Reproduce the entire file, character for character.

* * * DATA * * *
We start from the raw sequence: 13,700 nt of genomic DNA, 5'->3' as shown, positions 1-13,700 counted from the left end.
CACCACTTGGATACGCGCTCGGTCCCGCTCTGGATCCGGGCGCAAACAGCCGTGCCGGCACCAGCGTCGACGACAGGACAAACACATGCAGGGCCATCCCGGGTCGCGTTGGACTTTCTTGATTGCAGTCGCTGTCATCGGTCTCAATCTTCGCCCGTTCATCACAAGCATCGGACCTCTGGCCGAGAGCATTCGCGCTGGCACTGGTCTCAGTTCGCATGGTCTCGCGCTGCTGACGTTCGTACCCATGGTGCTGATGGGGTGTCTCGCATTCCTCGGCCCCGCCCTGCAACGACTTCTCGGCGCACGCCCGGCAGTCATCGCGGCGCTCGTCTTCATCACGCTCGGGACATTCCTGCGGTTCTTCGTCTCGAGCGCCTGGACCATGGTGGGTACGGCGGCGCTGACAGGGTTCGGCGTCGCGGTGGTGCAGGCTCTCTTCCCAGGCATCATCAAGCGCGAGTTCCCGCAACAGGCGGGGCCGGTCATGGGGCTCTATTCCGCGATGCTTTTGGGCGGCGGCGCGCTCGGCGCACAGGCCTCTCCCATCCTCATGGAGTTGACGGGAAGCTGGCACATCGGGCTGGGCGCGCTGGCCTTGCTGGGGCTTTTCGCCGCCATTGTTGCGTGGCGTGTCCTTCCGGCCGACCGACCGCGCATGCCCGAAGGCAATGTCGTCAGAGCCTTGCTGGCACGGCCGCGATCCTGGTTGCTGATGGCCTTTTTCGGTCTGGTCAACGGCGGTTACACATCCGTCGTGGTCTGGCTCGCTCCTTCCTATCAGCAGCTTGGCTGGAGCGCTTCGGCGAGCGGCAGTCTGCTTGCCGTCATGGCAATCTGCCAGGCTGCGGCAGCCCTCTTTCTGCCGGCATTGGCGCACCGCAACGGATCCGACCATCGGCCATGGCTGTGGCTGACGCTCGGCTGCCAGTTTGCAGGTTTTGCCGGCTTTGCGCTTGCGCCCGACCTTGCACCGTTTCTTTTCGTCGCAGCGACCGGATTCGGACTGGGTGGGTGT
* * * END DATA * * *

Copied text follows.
We start from the raw sequence: 13,700 nt of genomic DNA, 5'->3' as shown, positions 1-13,700 counted from the left end.
CACCACTTGGATACGCGCTCGGTCCCGCTCTGGATCCGGGCGCAAACAGCCGTGCCGGCACCAGCGTCGACGACAGGACAAACACATGCAGGGCCATCCCGGGTCGCGTTGGACTTTCTTGATTGCAGTCGCTGTCATCGGTCTCAATCTTCGCCCGTTCATCACAAGCATCGGACCTCTGGCCGAGAGCATTCGCGCTGGCACTGGTCTCAGTTCGCATGGTCTCGCGCTGCTGACGTTCGTACCCATGGTGCTGATGGGGTGTCTCGCATTCCTCGGCCCCGCCCTGCAACGACTTCTCGGCGCACGCCCGGCAGTCATCGCGGCGCTCGTCTTCATCACGCTCGGGACATTCCTGCGGTTCTTCGTCTCGAGCGCCTGGACCATGGTGGGTACGGCGGCGCTGACAGGGTTCGGCGTCGCGGTGGTGCAGGCTCTCTTCCCAGGCATCATCAAGCGCGAGTTCCCGCAACAGGCGGGGCCGGTCATGGGGCTCTATTCCGCGATGCTTTTGGGCGGCGGCGCGCTCGGCGCACAGGCCTCTCCCATCCTCATGGAGTTGACGGGAAGCTGGCACATCGGGCTGGGCGCGCTGGCCTTGCTGGGGCTTTTCGCCGCCATTGTTGCGTGGCGTGTCCTTCCGGCCGACCGACCGCGCATGCCCGAAGGCAATGTCGTCAGAGCCTTGCTGGCACGGCCGCGATCCTGGTTGCTGATGGCCTTTTTCGGTCTGGTCAACGGCGGTTACACATCCGTCGTGGTCTGGCTCGCTCCTTCCTATCAGCAGCTTGGCTGGAGCGCTTCGGCGAGCGGCAGTCTGCTTGCCGTCATGGCAATCTGCCAGGCTGCGGCAGCCCTCTTTCTGCCGGCATTGGCGCACCGCAACGGATCCGACCATCGGCCATGGCTGTGGCTGACGCTCGGCTGCCAGTTTGCAGGTTTTGCCGGCTTTGCGCTTGCGCCCGACCTTGCACCGTTTCTTTTCGTCGCAGCGACCGGATTCGGACTGGGTGGGTGT